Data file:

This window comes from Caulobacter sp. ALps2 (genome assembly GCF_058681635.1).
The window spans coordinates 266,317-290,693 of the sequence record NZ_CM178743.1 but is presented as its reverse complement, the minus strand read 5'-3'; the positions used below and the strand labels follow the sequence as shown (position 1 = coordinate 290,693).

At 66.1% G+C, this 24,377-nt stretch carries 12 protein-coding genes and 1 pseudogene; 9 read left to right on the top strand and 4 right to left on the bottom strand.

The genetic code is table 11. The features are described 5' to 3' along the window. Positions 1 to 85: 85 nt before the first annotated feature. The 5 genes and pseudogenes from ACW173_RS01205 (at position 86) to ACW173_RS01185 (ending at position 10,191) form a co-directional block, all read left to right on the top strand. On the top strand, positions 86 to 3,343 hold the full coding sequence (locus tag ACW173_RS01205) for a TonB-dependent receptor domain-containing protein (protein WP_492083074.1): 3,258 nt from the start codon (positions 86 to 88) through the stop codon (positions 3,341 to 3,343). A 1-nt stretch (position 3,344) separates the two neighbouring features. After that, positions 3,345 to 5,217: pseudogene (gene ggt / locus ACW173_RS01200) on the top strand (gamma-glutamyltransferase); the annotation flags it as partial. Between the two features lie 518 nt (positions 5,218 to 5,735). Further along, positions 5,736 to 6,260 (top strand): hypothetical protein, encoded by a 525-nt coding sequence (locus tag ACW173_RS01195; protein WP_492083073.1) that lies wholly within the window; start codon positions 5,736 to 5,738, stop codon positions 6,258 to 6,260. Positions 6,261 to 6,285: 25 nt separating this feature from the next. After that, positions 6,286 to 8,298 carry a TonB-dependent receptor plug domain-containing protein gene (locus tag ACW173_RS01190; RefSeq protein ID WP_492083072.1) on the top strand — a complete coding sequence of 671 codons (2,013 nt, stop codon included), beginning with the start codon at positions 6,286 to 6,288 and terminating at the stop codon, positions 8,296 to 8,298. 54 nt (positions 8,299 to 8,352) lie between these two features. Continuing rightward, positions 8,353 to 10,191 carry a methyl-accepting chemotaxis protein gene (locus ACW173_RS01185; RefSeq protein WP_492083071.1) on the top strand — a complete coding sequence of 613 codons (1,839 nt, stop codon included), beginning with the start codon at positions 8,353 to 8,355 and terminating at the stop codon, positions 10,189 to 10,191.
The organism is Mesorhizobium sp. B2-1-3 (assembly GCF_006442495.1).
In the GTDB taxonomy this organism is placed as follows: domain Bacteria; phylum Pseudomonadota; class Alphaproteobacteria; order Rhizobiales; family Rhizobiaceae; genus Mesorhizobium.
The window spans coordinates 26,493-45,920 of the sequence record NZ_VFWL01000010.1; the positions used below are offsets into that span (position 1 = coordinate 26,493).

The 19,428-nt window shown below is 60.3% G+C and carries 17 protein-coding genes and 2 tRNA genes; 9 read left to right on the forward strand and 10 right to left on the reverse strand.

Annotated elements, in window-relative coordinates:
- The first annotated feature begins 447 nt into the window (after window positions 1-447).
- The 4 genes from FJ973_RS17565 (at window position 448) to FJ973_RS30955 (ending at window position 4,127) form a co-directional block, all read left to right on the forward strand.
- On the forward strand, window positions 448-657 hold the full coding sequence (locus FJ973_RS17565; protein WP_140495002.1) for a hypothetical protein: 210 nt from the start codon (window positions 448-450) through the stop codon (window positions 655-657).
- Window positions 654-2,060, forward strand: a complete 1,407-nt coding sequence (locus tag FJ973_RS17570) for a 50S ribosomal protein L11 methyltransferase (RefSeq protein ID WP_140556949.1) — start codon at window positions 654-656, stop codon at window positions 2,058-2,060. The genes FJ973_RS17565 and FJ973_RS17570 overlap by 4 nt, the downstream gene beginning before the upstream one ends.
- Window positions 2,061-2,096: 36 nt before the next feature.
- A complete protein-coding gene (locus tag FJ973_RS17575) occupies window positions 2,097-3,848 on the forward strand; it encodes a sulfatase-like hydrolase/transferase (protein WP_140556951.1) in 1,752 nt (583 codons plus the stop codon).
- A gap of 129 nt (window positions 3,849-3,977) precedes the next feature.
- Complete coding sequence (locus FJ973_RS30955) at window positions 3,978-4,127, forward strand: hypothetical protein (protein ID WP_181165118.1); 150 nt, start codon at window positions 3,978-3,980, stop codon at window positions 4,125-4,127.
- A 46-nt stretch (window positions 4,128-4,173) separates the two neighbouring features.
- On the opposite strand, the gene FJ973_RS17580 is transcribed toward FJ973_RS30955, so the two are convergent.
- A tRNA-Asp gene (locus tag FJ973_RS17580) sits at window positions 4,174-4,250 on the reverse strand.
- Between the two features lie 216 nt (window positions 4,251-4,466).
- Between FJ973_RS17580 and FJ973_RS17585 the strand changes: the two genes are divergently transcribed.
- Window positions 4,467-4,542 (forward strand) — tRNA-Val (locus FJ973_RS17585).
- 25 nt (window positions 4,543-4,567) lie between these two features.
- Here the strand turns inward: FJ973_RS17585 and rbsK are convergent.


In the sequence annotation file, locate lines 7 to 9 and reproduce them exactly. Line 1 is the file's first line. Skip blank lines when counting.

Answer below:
The window spans coordinates 26,493-45,920 of the sequence record NZ_VFWL01000010.1; the positions used below are offsets into that span (position 1 = coordinate 26,493).

The 19,428-nt window shown below is 60.3% G+C and carries 17 protein-coding genes and 2 tRNA genes; 9 read left to right on the forward strand and 10 right to left on the reverse strand.

Annotated elements, in window-relative coordinates: